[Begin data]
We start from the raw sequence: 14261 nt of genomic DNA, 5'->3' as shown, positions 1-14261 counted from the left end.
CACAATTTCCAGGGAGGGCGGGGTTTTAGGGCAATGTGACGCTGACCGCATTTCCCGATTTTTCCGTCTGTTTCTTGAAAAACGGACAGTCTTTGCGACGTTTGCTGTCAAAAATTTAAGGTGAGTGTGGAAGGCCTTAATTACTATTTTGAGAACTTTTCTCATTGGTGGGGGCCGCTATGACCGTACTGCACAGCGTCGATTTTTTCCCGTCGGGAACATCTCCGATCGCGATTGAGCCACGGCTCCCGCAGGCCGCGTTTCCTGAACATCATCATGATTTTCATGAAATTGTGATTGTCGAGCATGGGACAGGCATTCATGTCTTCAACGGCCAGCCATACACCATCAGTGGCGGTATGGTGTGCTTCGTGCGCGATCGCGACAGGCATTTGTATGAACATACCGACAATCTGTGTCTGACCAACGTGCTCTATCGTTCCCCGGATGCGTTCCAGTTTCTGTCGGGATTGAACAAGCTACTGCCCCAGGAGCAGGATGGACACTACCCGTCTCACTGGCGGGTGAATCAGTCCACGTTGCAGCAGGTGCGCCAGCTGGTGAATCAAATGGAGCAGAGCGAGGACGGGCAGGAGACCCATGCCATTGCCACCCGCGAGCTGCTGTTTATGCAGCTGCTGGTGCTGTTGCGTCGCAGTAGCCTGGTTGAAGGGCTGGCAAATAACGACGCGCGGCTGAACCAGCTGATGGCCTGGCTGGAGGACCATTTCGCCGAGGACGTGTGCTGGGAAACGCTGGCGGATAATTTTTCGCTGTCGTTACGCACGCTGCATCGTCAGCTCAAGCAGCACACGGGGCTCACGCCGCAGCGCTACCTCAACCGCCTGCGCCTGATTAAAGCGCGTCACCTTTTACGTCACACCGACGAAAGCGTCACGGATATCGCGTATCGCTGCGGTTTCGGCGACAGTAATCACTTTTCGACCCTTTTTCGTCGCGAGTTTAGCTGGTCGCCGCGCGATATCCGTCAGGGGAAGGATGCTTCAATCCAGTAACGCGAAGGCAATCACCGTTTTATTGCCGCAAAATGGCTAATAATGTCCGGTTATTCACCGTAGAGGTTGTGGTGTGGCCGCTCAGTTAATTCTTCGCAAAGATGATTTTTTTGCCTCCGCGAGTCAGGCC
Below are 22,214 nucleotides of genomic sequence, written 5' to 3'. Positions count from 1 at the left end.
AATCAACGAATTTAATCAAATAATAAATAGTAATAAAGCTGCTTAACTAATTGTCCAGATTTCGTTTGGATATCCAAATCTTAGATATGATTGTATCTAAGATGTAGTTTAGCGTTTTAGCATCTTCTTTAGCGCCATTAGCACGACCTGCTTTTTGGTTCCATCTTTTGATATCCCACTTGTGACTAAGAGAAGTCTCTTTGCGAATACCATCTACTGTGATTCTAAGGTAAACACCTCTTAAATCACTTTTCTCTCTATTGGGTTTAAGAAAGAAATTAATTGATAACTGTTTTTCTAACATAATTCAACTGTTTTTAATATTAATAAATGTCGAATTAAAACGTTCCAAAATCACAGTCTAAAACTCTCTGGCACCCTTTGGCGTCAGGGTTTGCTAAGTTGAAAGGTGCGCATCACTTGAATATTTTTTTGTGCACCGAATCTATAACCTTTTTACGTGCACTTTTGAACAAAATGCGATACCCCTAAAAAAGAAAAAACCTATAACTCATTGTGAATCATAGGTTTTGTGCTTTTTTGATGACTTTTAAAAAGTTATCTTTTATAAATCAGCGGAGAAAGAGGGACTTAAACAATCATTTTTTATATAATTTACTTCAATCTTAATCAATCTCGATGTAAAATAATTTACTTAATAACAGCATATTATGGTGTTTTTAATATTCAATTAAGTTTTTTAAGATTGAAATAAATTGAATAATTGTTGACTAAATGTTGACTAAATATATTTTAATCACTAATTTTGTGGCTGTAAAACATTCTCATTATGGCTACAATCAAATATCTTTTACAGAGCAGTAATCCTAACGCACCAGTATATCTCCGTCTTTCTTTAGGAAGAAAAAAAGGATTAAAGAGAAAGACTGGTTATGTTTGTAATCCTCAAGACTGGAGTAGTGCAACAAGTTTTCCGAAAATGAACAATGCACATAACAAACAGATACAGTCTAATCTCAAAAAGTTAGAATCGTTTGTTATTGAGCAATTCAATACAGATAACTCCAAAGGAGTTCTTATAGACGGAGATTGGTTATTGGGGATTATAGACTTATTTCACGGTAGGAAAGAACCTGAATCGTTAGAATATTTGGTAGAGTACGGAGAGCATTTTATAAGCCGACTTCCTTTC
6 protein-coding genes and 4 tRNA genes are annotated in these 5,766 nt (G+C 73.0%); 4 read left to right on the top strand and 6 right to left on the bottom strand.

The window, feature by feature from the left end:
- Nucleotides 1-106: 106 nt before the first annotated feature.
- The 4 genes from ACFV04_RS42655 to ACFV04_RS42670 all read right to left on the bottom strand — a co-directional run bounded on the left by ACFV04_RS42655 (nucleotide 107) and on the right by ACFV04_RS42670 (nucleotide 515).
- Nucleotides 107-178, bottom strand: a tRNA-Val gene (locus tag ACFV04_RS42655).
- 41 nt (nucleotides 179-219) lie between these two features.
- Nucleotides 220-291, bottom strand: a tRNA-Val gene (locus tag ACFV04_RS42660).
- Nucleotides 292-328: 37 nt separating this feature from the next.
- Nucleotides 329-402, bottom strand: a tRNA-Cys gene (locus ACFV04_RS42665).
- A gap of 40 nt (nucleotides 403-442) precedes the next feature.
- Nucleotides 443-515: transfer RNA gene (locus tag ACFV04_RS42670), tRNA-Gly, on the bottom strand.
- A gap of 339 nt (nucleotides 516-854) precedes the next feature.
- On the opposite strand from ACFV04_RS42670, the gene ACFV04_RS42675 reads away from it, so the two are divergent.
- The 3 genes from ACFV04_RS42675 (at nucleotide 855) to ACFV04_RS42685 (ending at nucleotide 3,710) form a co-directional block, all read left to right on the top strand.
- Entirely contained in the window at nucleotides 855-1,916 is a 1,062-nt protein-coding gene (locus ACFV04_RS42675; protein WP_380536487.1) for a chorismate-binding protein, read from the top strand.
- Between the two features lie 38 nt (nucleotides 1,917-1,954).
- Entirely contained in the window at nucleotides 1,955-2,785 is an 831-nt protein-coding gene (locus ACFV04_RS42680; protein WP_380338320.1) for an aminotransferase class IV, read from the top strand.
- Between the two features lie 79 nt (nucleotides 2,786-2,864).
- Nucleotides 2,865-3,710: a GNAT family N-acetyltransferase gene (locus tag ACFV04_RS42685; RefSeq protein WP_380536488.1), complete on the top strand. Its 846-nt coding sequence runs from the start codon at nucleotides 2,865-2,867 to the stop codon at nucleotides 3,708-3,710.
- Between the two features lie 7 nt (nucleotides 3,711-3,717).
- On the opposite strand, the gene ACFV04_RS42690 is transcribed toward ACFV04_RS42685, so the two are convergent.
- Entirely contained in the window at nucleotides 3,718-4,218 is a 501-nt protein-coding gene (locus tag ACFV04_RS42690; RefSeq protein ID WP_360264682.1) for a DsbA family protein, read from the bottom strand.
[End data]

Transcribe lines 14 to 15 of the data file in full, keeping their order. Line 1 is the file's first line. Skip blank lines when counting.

- A gap of 40 nt (nucleotides 403-442) precedes the next feature.
- Nucleotides 443-515: transfer RNA gene (locus tag ACFV04_RS42670), tRNA-Gly, on the bottom strand.